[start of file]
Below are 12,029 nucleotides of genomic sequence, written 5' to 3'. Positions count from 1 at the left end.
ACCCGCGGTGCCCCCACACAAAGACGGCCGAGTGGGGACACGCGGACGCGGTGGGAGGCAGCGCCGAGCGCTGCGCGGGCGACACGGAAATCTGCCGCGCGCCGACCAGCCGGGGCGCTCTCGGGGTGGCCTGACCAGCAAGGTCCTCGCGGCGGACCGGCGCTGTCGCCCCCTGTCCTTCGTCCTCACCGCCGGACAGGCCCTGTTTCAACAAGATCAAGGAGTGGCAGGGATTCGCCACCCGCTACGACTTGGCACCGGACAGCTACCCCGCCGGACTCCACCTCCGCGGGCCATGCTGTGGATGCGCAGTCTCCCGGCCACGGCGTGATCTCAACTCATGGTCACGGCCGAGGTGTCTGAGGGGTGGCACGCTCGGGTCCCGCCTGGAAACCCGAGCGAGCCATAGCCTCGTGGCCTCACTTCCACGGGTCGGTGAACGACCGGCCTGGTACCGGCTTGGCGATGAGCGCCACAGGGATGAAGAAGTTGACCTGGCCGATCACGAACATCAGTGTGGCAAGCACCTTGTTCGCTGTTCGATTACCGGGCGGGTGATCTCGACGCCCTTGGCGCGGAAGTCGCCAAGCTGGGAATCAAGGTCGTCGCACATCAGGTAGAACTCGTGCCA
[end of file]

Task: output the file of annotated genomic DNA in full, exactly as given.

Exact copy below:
Below are 12,029 nucleotides of genomic sequence, written 5' to 3'. Positions count from 1 at the left end.
ACCCGCGGTGCCCCCACACAAAGACGGCCGAGTGGGGACACGCGGACGCGGTGGGAGGCAGCGCCGAGCGCTGCGCGGGCGACACGGAAATCTGCCGCGCGCCGACCAGCCGGGGCGCTCTCGGGGTGGCCTGACCAGCAAGGTCCTCGCGGCGGACCGGCGCTGTCGCCCCCTGTCCTTCGTCCTCACCGCCGGACAGGCCCTGTTTCAACAAGATCAAGGAGTGGCAGGGATTCGCCACCCGCTACGACTTGGCACCGGACAGCTACCCCGCCGGACTCCACCTCCGCGGGCCATGCTGTGGATGCGCAGTCTCCCGGCCACGGCGTGATCTCAACTCATGGTCACGGCCGAGGTGTCTGAGGGGTGGCACGCTCGGGTCCCGCCTGGAAACCCGAGCGAGCCATAGCCTCGTGGCCTCACTTCCACGGGTCGGTGAACGACCGGCCTGGTACCGGCTTGGCGATGAGCGCCACAGGGATGAAGAAGTTGACCTGGCCGATCACGAACATCAGTGTGGCAAGCACCTTGTTCGCTGTTCGATTACCGGGCGGGTGATCTCGACGCCCTTGGCGCGGAAGTCGCCAAGCTGGGAATCAAGGTCGTCGCACATCAGGTAGAACTCGTGCCA